Already with a restaurant, cookbook, and plenty of television appearances under her belt, Alex Guarnaschelli is taking the next logical step for the modern celebrity chef: She's heading to the stage. Guarnaschelli will appear live at Guild Hall in East Hampton, N.Y., on August 5, reports Hamptons Magazine. She'll be joined by comedians Judy Gold, Karen Bergreen, and Yamaneika Saunders, and she plans to deliver a standup routine of her own.
"I realized in the past couple of years that the kitchen on any given evening during dinner service is really the same as an improv comedy show," the Chopped judge and Iron Chef told Hamptons. Firing dishes to order, entertaining guests, and accepting almost instant feedback are all things restaurant staff deal with daily, so she has a point. She'll reportedly deliver a set called "Busting My Chops," with material heavily based on her culinary background.
Guarnaschelli's foray into the world of paid live appearances follows an increasingly popular trend for kitchen professionals who have become household names. After years of success on TV, Anthony Bourdain has become a mainstay on the road. His first live tour, dubbed "Close to the Bone," was a hit in the summer of 2015 and covered 10 cities. Bourdain is following that up with "The Hunger" tour, which will make stops in 15 cities this fall. Alton Brown is another famous food person who has made the jump from the small screen to the stage. The former Good Eats host has a few tours to his name now, most recently "Eat Your Science," which covered a whopping 40 cities.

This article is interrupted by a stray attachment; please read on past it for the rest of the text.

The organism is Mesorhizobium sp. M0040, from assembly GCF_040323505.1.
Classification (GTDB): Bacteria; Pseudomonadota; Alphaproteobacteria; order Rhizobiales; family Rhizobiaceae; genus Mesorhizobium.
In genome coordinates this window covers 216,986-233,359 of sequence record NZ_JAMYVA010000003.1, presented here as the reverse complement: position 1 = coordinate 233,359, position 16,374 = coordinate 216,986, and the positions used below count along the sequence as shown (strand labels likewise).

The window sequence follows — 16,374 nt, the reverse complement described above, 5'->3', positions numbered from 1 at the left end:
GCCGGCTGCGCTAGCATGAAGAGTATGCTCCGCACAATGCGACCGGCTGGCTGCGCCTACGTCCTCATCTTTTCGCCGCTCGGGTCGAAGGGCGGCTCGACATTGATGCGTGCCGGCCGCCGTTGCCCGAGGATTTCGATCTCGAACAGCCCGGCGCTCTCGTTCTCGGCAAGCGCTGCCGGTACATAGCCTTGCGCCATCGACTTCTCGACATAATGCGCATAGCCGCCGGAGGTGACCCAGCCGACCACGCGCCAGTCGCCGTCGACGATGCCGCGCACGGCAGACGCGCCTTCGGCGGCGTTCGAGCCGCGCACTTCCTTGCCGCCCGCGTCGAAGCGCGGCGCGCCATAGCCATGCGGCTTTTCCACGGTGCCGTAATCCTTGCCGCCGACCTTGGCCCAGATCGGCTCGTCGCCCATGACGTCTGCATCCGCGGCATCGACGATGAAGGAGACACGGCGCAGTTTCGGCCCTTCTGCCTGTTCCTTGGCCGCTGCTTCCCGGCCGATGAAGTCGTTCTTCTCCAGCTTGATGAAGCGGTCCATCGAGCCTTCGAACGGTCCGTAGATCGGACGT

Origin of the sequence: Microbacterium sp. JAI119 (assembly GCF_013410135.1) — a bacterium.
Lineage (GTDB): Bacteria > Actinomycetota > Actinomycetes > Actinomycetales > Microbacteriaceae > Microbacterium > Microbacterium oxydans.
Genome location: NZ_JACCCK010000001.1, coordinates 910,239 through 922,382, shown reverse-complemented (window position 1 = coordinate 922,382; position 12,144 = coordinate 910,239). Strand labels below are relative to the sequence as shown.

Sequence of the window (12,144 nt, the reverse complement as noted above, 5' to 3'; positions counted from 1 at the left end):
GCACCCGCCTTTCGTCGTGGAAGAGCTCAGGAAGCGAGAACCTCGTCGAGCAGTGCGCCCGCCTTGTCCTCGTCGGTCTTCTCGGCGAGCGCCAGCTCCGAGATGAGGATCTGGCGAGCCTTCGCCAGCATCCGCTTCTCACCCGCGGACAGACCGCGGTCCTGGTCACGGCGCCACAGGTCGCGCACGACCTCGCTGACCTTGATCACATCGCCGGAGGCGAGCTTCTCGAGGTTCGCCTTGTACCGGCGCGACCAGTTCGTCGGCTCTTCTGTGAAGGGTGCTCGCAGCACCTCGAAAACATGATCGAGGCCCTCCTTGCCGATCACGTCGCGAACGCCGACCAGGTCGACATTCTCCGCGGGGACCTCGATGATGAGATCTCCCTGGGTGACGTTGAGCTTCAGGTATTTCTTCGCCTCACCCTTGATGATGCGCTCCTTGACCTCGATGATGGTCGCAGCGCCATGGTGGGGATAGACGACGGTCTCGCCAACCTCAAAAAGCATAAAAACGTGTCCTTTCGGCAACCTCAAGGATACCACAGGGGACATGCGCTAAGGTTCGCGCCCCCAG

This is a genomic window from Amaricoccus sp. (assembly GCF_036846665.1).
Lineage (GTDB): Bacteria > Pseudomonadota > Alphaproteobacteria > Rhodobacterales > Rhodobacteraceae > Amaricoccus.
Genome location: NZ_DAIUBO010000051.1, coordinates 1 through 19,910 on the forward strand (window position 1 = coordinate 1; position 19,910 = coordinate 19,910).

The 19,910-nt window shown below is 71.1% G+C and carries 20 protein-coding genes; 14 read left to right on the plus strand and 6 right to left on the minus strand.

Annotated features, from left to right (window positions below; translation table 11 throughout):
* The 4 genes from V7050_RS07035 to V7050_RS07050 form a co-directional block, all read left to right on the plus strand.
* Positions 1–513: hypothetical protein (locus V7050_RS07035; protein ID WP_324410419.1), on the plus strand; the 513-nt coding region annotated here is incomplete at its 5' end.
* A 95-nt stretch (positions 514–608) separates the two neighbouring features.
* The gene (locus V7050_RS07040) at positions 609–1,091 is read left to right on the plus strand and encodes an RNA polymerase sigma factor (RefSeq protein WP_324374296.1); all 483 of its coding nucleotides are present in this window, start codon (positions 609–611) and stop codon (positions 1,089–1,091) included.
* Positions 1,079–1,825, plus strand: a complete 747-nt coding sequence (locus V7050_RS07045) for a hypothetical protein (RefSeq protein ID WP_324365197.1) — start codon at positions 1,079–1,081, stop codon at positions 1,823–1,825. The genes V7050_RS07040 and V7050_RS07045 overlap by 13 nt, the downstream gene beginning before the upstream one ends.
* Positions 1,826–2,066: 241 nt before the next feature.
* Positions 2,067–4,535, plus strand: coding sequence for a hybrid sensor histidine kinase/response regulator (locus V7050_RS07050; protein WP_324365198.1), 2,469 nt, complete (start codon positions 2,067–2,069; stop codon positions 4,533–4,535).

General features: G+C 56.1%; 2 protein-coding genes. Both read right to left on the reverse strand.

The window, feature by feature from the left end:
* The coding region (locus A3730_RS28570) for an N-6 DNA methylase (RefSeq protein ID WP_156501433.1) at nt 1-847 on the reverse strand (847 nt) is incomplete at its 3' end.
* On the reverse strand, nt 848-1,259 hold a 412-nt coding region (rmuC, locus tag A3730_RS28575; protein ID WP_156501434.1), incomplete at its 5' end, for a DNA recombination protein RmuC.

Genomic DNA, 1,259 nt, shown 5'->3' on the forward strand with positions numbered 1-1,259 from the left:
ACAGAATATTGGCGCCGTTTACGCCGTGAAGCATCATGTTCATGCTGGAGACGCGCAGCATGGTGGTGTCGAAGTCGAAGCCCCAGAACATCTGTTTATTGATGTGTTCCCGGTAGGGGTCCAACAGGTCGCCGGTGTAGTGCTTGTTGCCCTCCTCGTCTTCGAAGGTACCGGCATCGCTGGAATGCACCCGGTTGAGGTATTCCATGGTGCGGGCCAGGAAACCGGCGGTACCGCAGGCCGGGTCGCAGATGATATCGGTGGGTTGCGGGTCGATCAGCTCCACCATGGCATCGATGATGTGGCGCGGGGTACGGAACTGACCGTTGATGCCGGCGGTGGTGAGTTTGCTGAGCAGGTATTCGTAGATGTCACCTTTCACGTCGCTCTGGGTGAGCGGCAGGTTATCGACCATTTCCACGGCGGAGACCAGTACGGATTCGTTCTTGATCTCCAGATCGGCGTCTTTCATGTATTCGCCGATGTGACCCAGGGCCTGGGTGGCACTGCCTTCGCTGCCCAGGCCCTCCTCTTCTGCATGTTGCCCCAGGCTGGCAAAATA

It isn't enough for the food-obsessed to simply dine at their favorite chefs' restaurants, read their cookbooks, and watch their television shows. Now, witnessing them in the flesh is a fan's desire. It's a strange development for the profession, and cements these chefs' celebrity status.
"Chefs are thought of as these unusual, kind of alien creatures — and we are — but the truth of the matter is there's a universal funny in feeling like you're not completely prepared for dinner service," Guarnaschelli told Hamptons," or that you may have a great dinner service but your love life is in a complete shambles because you spent the last 10 days fileting fish and not socializing."